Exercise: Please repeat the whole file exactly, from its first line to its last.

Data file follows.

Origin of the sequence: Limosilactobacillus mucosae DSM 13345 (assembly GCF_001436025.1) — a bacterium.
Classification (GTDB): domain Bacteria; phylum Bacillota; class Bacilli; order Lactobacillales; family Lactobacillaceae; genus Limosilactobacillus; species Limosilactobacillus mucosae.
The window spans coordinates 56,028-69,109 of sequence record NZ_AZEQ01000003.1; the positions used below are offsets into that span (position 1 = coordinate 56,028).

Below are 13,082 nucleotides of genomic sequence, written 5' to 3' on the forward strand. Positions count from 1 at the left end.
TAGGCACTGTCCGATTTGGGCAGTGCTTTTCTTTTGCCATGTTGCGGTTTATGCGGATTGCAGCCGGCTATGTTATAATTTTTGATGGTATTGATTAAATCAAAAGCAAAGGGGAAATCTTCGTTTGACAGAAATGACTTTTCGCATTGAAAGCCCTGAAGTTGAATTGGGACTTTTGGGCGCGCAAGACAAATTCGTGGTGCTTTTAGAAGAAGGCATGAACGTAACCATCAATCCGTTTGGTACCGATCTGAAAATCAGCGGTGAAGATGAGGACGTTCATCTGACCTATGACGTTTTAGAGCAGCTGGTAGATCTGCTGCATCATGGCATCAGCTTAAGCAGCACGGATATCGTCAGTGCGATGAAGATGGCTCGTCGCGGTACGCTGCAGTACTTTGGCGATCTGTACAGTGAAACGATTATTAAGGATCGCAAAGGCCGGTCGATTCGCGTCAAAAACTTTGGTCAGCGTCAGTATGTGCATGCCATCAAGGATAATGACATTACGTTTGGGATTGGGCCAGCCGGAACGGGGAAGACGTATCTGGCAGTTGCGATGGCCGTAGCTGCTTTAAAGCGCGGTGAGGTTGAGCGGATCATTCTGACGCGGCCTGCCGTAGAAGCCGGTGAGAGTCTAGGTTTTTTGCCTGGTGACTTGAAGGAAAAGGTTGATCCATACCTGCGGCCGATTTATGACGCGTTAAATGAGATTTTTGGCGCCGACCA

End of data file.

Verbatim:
Origin of the sequence: Limosilactobacillus mucosae DSM 13345 (assembly GCF_001436025.1) — a bacterium.
Classification (GTDB): domain Bacteria; phylum Bacillota; class Bacilli; order Lactobacillales; family Lactobacillaceae; genus Limosilactobacillus; species Limosilactobacillus mucosae.
The window spans coordinates 56,028-69,109 of sequence record NZ_AZEQ01000003.1; the positions used below are offsets into that span (position 1 = coordinate 56,028).

Below are 13,082 nucleotides of genomic sequence, written 5' to 3' on the forward strand. Positions count from 1 at the left end.
TAGGCACTGTCCGATTTGGGCAGTGCTTTTCTTTTGCCATGTTGCGGTTTATGCGGATTGCAGCCGGCTATGTTATAATTTTTGATGGTATTGATTAAATCAAAAGCAAAGGGGAAATCTTCGTTTGACAGAAATGACTTTTCGCATTGAAAGCCCTGAAGTTGAATTGGGACTTTTGGGCGCGCAAGACAAATTCGTGGTGCTTTTAGAAGAAGGCATGAACGTAACCATCAATCCGTTTGGTACCGATCTGAAAATCAGCGGTGAAGATGAGGACGTTCATCTGACCTATGACGTTTTAGAGCAGCTGGTAGATCTGCTGCATCATGGCATCAGCTTAAGCAGCACGGATATCGTCAGTGCGATGAAGATGGCTCGTCGCGGTACGCTGCAGTACTTTGGCGATCTGTACAGTGAAACGATTATTAAGGATCGCAAAGGCCGGTCGATTCGCGTCAAAAACTTTGGTCAGCGTCAGTATGTGCATGCCATCAAGGATAATGACATTACGTTTGGGATTGGGCCAGCCGGAACGGGGAAGACGTATCTGGCAGTTGCGATGGCCGTAGCTGCTTTAAAGCGCGGTGAGGTTGAGCGGATCATTCTGACGCGGCCTGCCGTAGAAGCCGGTGAGAGTCTAGGTTTTTTGCCTGGTGACTTGAAGGAAAAGGTTGATCCATACCTGCGGCCGATTTATGACGCGTTAAATGAGATTTTTGGCGCCGACCA